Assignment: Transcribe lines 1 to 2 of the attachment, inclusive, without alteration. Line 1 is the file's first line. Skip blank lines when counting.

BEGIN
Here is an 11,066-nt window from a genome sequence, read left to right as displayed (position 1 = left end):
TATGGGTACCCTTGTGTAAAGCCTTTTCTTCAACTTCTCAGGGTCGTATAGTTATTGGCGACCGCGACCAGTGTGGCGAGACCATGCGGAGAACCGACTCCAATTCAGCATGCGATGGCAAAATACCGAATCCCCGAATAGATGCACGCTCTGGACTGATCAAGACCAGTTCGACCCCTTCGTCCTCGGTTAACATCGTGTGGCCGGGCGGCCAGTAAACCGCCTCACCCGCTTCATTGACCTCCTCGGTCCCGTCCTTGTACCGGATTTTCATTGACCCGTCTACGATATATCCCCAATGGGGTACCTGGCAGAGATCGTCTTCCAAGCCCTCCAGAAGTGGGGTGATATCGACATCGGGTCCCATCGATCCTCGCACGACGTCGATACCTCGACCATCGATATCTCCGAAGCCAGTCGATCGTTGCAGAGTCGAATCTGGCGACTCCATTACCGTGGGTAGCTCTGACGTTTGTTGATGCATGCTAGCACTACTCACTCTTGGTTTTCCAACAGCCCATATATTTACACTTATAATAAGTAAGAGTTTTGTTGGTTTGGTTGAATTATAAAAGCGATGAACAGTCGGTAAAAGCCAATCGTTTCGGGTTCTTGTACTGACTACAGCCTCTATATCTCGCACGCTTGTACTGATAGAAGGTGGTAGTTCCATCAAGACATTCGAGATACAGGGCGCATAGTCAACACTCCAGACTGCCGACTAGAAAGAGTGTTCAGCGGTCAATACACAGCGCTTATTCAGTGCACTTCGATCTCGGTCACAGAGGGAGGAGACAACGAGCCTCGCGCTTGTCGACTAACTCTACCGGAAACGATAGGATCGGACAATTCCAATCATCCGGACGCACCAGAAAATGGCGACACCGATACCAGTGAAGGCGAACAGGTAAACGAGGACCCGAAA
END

Here is an 11,066-nt window from a genome sequence, read left to right as displayed (position 1 = left end):
TATGGGTACCCTTGTGTAAAGCCTTTTCTTCAACTTCTCAGGGTCGTATAGTTATTGGCGACCGCGACCAGTGTGGCGAGACCATGCGGAGAACCGACTCCAATTCAGCATGCGATGGCAAAATACCGAATCCCCGAATAGATGCACGCTCTGGACTGATCAAGACCAGTTCGACCCCTTCGTCCTCGGTTAACATCGTGTGGCCGGGCGGCCAGTAAACCGCCTCACCCGCTTCATTGACCTCCTCGGTCCCGTCCTTGTACCGGATTTTCATTGACCCGTCTACGATATATCCCCAATGGGGTACCTGGCAGAGATCGTCTTCCAAGCCCTCCAGAAGTGGGGTGATATCGACATCGGGTCCCATCGATCCTCGCACGACGTCGATACCTCGACCATCGATATCTCCGAAGCCAGTCGATCGTTGCAGAGTCGAATCTGGCGACTCCATTACCGTGGGTAGCTCTGACGTTTGTTGATGCATGCTAGCACTACTCACTCTTGGTTTTCCAACAGCCCATATATTTACACTTATAATAAGTAAGAGTTTTGTTGGTTTGGTTGAATTATAAAAGCGATGAACAGTCGGTAAAAGCCAATCGTTTCGGGTTCTTGTACTGACTACAGCCTCTATATCTCGCACGCTTGTACTGATAGAAGGTGGTAGTTCCATCAAGACATTCGAGATACAGGGCGCATAGTCAACACTCCAGACTGCCGACTAGAAAGAGTGTTCAGCGGTCAATACACAGCGCTTATTCAGTGCACTTCGATCTCGGTCACAGAGGGAGGAGACAACGAGCCTCGCGCTTGTCGACTAACTCTACCGGAAACGATAGGATCGGACAATTCCAATCATCCGGACGCACCAGAAAATGGCGACACCGATACCAGTGAAGGCGAACAGGTAAACGAGGACCCGAAA